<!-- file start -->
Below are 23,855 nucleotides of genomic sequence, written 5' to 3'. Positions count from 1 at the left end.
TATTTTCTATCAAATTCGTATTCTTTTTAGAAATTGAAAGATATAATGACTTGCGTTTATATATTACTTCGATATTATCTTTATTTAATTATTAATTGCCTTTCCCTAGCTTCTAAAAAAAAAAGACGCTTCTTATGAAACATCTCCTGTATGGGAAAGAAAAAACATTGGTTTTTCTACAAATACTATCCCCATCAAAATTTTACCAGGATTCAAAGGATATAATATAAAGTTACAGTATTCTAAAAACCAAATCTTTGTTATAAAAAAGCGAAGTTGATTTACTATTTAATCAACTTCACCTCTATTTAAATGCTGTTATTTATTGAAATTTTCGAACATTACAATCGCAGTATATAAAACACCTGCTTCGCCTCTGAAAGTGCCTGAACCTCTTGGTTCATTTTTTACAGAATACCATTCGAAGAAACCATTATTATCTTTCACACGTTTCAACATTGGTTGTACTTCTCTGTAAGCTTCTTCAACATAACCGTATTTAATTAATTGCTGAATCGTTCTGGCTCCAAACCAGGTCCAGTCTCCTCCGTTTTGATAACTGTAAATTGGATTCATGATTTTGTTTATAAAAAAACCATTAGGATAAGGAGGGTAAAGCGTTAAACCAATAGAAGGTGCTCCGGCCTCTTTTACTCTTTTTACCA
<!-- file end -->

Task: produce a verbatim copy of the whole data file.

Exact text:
Below are 23,855 nucleotides of genomic sequence, written 5' to 3'. Positions count from 1 at the left end.
TATTTTCTATCAAATTCGTATTCTTTTTAGAAATTGAAAGATATAATGACTTGCGTTTATATATTACTTCGATATTATCTTTATTTAATTATTAATTGCCTTTCCCTAGCTTCTAAAAAAAAAAGACGCTTCTTATGAAACATCTCCTGTATGGGAAAGAAAAAACATTGGTTTTTCTACAAATACTATCCCCATCAAAATTTTACCAGGATTCAAAGGATATAATATAAAGTTACAGTATTCTAAAAACCAAATCTTTGTTATAAAAAAGCGAAGTTGATTTACTATTTAATCAACTTCACCTCTATTTAAATGCTGTTATTTATTGAAATTTTCGAACATTACAATCGCAGTATATAAAACACCTGCTTCGCCTCTGAAAGTGCCTGAACCTCTTGGTTCATTTTTTACAGAATACCATTCGAAGAAACCATTATTATCTTTCACACGTTTCAACATTGGTTGTACTTCTCTGTAAGCTTCTTCAACATAACCGTATTTAATTAATTGCTGAATCGTTCTGGCTCCAAACCAGGTCCAGTCTCCTCCGTTTTGATAACTGTAAATTGGATTCATGATTTTGTTTATAAAAAAACCATTAGGATAAGGAGGGTAAAGCGTTAAACCAATAGAAGGTGCTCCGGCCTCTTTTACTCTTTTTACCA